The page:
Town of Stettler looking at more paving, water line work this summer

ECA Review/Submitted
Written by Stu Salkeld

The Town of Stettler approved significant infrastructure work for two large sections of 50th Ave. to the east of Main Street. ECA Review/Submitted

Town of Stettler residents should prepare for more construction this summer, as councillors approved contractors for two major projects involving water lines and pavement.

The tender offers were approved at the April 18 regular meeting of council.

Councillors read two different reports prepared by Manager of Operations Melissa Robbins, one for paving work on 50 Street and one for water line replacement east of Main Street.

“(The) capital budget includes $150,000 for pavement patches and $185,000 to rehabilitate 50 Street from 48-49 Avenue,” stated Robbins in her first memo, which is also referred to as Main Street. The section in question runs from the TD Bank to Pizza Boxx’ corner, the block in front of the ECA Review office.

She noted Tagish Engineering assisted with the tender for this work, and there was solid interest in the project with five offers: Border Paving offered $255,678, TJ Paving $272,006.60, Grindstone Paving and Excavating Ltd. $304,221.91, Alberta Asphalt Enterprises Ltd. $331,760 and Alberta Paving Ltd. $457,570. Robbins noted GST and contingency of $33,500 are over and above the offers.

Robbins also provided an analysis of the project based on Border Paving’s low bid and it seems the project should come in under budget.

Councillors unanimously passed a resolution awarding the 2023 paving tender to Border Paving in the amount of $255,678, plus a contingency of $33,500, for a total maximum expenditure to Border Paving of $289,178, utilizing Tagish Engineering for engineering services of $26,788 with project funding of $315,966, excluding tax, from the 2023 capital budget.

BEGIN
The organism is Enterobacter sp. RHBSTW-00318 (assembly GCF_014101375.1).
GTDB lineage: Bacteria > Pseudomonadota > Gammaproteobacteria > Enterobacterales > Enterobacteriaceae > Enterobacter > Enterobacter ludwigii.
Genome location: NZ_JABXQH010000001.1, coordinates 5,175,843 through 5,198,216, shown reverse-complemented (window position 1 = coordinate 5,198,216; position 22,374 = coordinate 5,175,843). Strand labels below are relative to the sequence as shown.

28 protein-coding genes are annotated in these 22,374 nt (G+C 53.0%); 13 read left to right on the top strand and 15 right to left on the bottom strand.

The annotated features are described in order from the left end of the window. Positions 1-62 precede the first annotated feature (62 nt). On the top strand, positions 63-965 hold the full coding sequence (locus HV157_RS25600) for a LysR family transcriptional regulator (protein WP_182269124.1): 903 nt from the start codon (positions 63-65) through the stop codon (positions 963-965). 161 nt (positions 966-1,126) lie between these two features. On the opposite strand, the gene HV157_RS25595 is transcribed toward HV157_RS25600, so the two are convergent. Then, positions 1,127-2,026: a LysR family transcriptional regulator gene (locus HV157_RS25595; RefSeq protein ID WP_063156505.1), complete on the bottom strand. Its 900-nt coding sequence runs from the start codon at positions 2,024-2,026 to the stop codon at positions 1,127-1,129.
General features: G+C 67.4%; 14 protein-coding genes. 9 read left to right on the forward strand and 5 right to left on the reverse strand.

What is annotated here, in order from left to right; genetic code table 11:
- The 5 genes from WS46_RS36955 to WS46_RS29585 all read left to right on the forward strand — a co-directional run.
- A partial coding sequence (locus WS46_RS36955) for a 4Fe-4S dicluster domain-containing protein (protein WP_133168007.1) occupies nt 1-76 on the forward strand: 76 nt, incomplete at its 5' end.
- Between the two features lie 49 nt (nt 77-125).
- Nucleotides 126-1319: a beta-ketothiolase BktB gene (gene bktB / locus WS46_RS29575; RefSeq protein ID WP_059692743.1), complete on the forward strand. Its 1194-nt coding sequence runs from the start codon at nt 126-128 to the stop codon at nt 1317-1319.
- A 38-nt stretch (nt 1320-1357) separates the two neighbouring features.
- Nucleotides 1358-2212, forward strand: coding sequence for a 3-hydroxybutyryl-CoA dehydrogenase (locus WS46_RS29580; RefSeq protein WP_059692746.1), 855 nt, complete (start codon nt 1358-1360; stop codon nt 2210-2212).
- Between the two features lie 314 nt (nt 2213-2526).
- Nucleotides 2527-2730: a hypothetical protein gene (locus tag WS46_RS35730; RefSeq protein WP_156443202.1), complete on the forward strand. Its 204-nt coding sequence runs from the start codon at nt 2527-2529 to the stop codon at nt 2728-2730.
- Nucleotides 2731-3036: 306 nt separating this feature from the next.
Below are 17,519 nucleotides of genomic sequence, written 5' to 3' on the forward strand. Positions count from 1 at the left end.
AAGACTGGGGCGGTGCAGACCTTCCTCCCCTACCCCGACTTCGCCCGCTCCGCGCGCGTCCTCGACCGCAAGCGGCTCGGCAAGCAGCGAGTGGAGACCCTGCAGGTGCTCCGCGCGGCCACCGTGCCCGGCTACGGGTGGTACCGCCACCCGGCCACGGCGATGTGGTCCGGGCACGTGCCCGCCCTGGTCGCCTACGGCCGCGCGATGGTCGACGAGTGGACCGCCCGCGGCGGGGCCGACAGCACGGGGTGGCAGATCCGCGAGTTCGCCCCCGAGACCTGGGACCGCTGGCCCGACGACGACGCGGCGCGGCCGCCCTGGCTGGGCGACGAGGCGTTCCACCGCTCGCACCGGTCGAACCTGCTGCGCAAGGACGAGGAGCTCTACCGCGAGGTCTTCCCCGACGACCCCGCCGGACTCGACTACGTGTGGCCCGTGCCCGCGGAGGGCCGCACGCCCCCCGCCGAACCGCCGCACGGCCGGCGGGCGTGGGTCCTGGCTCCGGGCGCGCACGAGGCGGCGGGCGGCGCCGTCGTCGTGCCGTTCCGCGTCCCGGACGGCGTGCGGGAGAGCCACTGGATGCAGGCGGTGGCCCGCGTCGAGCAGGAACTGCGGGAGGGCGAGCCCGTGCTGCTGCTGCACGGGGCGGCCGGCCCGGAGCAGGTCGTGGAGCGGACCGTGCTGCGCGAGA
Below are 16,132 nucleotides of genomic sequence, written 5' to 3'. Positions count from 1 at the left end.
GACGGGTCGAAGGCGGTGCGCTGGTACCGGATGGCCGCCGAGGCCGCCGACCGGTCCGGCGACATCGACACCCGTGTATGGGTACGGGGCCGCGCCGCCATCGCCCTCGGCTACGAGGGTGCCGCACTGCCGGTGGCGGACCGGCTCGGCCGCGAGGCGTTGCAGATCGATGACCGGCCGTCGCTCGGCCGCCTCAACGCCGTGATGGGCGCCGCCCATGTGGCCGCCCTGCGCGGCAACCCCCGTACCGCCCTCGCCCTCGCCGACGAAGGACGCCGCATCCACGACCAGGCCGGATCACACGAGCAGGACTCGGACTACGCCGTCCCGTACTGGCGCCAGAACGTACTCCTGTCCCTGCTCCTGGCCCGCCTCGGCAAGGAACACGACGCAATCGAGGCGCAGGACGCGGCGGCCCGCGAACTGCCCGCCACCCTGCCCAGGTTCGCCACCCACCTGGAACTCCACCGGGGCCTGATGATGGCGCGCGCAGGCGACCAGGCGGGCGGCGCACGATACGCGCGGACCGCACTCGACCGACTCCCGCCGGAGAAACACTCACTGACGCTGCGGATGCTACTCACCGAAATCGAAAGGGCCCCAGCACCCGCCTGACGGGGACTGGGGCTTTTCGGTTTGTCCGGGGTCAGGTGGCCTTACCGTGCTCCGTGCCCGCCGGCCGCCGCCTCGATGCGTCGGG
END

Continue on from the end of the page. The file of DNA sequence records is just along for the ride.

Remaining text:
Water line work
The second project includes significant infrastructure work for two large sections of 50th Ave. to the east of Main Street.

“(The) 2023 capital budget project to replace the water main and water services in 50 Avenue from 42 to 46 Street is $525,000,” stated Robbins’ second memo which described money already set aside for this project.

Robbins noted three companies submitted offers for this tender: Wally’s Backhoe Services offered $469,836, Northside Construction Partnership $603,847.51 and Grayson Excavating Ltd. $746,241.96 with tax and contingency is extra.

Looking at the low bid combined with 10 per cent contingency and GST, Robbins stated the project ends up at $561,857.60, higher than the budgeted amount. However, Robbins pointed out contingency funds are only included for certain purposes.

“Contingency was not included in the tender to avoid extra billing; however, carrying a 10 per cent contingency allowance is necessary to cover any unexpected costs or changes,” stated the memo.

Mayor Sean Nolls noted the previous project, paving, came in under budget so the two tenders seem to have evened themselves out.

Looking at a map of the project, water line replacement is included for two sections while skipping the centre section.

Coun. Gord Lawlor asked why that was done. Robbins responded the centre section doesn’t need to be replaced.

Coun. Wayne Smith asked after this work is completed, how close is the Town of Stettler to getting rid of all the elderly metal water pipes? Robbins responded there are still lots of older metal lines to be replaced, but the town is making headway.

When asked what the lifespan is of new plastic lines Robbins answered between 75 and 100 years.

Councillors passed a resolution awarding the 50 Avenue 42 to 46 Street water replacements tender to Wally’s Backhoe Services Ltd. in the amount of $469,836.00, with a 10 per cent contingency of $46,983.60 for a construction cost of $516,819.60, excluding GST.

Stu Salkeld
Local Journalism Initiative reporter
ECA Review

About the author

Stu Salkeld

Stu Salkeld, who has upwards of 28 years of experience in the Alberta community newspaper industry, is now covering councils and other news in the Stettler region and has experience working in the area as well.

He has joined the ECA Review as a Local Journalism Initiative Journalist.

Stu earned his two-year diploma in print journalism from SAIT in Calgary from 1993 to ’95 and was raised in Oyen, Alta., one of the communities within the ECA Review’s coverage area.